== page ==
Washington, D.C. – In a speech on the floor if the U.S. Senate, U.S. Senator Amy Klobuchar called on her colleagues to swiftly pass the Farm Bill and support the country’s farmers, ranchers, and rural communities. The 2012 Farm Bill passed the Senate Agriculture Committee with bipartisan support and now awaits a vote in the full Senate. The bill provides $23 billion in deficit reduction and includes four of Klobuchar’s amendments, including amendments to help beginning farmers and ranchers gain better access to the critical crop insurance program as well as land for grazing cattle. It also includes Klobuchar’s amendment requiring a feasibility study for insuring swine producers against catastrophic losses. Klobuchar is a member of the Senate Agriculture Committee, which is responsible for crafting the 2012 Farm Bill.

“Minnesotans in rural communities and larger cities all benefit from a strong farm economy that provides jobs on the farms, mills, processing plants, equipment manufacturers, and a diverse range of high tech jobs in today’s modern agriculture,”Klobuchar said. “That’s why there is so much at stake with the 2012 Farm Bill—that’s why it is so important for us to finish a strong and effective Farm Bill that gets the job done for America’s farmers and our rural economy.”

Supporting Beginning Farmers and Ranchers

One amendment Klobuchar introduced, cosponsored by Senator Max Baucus (D-MT), would help beginning farmers and ranchers access crop insurance by reducing the cost of insurance by 10 percent and eliminating administrative fees for these producers in their first five years. The amendment also helps beginning farmers get more coverage from the crop insurance program by changing the formula used to determine a producer’s expected production yield when they don’t have a complete established production history for a crop. According to the U.S. Department of Agriculture (UDSA), only 7 percent of beginning farmers and ranchers participate in the program. Crop insurance premiums are based on a farmer or rancher’s previous production history, putting beginning producers at a disadvantage and discouraging them from participating in the program altogether, leaving them more vulnerable to disasters.

Klobuchar’s second amendment, cosponsored by Senators Mike Johanns (R-NE), John Hoeven (R-ND), and Max Baucus (D-MT), would allow beginning producers to graze cattle on Conservation Reserve Program (CRP) acres without a reduction in payments for the CRP landowner. Managed grazing can be beneficial for wildlife, encourage biodiversity, and help control invasive nonnative species and quality of vegetative cover. Waiving the penalty for allowing beginning farmers and ranchers to graze on CRP acres will help beginning producers get a start while providing valuable ecological benefits on CRP land.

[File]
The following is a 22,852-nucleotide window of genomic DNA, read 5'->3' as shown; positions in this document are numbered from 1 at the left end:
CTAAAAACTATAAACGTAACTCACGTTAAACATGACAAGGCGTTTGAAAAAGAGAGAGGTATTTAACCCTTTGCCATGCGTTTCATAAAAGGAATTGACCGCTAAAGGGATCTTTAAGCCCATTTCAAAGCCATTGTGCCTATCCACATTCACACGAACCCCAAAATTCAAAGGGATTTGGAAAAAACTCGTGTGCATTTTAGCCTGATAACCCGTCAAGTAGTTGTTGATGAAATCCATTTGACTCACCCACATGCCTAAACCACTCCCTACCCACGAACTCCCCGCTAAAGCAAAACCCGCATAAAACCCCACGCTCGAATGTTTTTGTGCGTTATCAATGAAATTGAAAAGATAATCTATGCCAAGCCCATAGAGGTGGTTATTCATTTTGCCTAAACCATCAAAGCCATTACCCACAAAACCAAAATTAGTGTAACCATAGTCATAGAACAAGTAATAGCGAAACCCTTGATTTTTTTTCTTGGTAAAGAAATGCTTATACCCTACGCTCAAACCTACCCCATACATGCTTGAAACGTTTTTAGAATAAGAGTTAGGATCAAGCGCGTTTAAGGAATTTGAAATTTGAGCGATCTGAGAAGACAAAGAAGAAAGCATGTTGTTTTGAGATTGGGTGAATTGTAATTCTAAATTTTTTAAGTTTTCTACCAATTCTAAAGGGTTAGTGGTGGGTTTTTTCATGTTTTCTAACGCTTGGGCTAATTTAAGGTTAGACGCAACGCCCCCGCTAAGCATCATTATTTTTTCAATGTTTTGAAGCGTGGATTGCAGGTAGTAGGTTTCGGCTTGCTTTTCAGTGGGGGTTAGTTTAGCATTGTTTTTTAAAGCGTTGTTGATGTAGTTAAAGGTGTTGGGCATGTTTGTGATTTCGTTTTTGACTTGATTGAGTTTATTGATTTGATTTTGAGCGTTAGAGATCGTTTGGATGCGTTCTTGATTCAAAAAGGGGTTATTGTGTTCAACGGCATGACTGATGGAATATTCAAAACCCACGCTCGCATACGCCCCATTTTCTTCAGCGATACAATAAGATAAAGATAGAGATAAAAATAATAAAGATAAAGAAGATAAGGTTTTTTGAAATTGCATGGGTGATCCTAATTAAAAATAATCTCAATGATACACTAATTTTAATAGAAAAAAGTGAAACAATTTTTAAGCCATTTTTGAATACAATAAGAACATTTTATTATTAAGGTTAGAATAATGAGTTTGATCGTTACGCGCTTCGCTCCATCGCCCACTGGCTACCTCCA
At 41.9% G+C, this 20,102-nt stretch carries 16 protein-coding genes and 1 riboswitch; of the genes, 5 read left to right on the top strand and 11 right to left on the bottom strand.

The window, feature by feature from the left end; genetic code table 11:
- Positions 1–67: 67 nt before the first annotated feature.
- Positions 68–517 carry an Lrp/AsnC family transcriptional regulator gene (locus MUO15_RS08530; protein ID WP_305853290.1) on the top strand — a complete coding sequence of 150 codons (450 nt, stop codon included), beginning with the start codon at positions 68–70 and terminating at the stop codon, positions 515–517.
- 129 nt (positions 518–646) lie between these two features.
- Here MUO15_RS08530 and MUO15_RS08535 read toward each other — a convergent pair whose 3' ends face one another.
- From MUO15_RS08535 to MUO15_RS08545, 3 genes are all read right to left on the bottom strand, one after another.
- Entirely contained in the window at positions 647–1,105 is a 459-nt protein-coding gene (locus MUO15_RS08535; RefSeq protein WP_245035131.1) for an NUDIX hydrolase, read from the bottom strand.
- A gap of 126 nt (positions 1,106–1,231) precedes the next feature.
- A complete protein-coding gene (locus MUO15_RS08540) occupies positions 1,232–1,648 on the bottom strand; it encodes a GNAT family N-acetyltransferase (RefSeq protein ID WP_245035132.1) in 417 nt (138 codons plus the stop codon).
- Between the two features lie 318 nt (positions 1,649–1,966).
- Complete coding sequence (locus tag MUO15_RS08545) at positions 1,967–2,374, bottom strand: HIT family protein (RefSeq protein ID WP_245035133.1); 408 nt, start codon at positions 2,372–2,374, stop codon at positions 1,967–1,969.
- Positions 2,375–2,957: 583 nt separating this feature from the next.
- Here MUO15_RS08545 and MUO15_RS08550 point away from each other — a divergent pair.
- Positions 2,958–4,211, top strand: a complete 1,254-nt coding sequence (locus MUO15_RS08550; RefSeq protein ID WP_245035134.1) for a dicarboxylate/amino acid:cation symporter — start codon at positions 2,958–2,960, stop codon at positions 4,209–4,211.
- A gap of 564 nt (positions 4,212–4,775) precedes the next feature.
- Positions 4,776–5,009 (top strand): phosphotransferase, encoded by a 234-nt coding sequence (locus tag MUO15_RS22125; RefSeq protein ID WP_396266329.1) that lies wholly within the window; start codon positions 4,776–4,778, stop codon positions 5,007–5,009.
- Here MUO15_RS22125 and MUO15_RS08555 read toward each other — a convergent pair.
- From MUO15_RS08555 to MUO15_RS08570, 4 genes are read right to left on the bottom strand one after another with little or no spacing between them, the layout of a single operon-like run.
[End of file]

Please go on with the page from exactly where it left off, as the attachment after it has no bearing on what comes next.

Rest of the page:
The nation’s farm population is aging rapidly. In the last five years the number of farmers over the age of 75 has increased by 30 percent and the number of farmers under the age of 25 has decreased by 20 percent.  Providing a path for young men and women who want to start a farm or ranch is critical to the continued viability of the agricultural sector and the vitality of rural America.

Helping Pork Producers Reduce Catastrophic Losses

Pork producers are exposed to trade and food safety disruptions to their export markets, which contributes to the importance of addressing the issue of catastrophic losses. Klobuchar’s amendment would require a feasibility study for insuring swine producers against catastrophic losses.

Klobuchar has fought to keep international markets open to U.S. pork producers.  Following Russia’s decision in 2009 to refuse U.S. pork products, Klobuchar sent a letter to President Obama requesting that he use all available means to restore the normal trade of U.S. pork to Russia.  Klobuchar also worked with her colleagues to successfully reopen the Chinese market to U.S. pork exports in 2010.

Klobuchar has participated in a series of Senate Agriculture Committee hearings focused on crafting the 2012 Farm Bill, and she has had several Minnesota farmers attend to testify on agriculture issues. Klobuchar’s staff recently held a series of meetings throughout Minnesota seeking the public’s ideas and suggestions for the upcoming bill. Klobuchar is working with House Agriculture Committee Ranking Member Collin Peterson to create a strong Farm Bill that helps farmers remain the most productive in the world while also strengthening the farm safety net to support family farmers during hard times.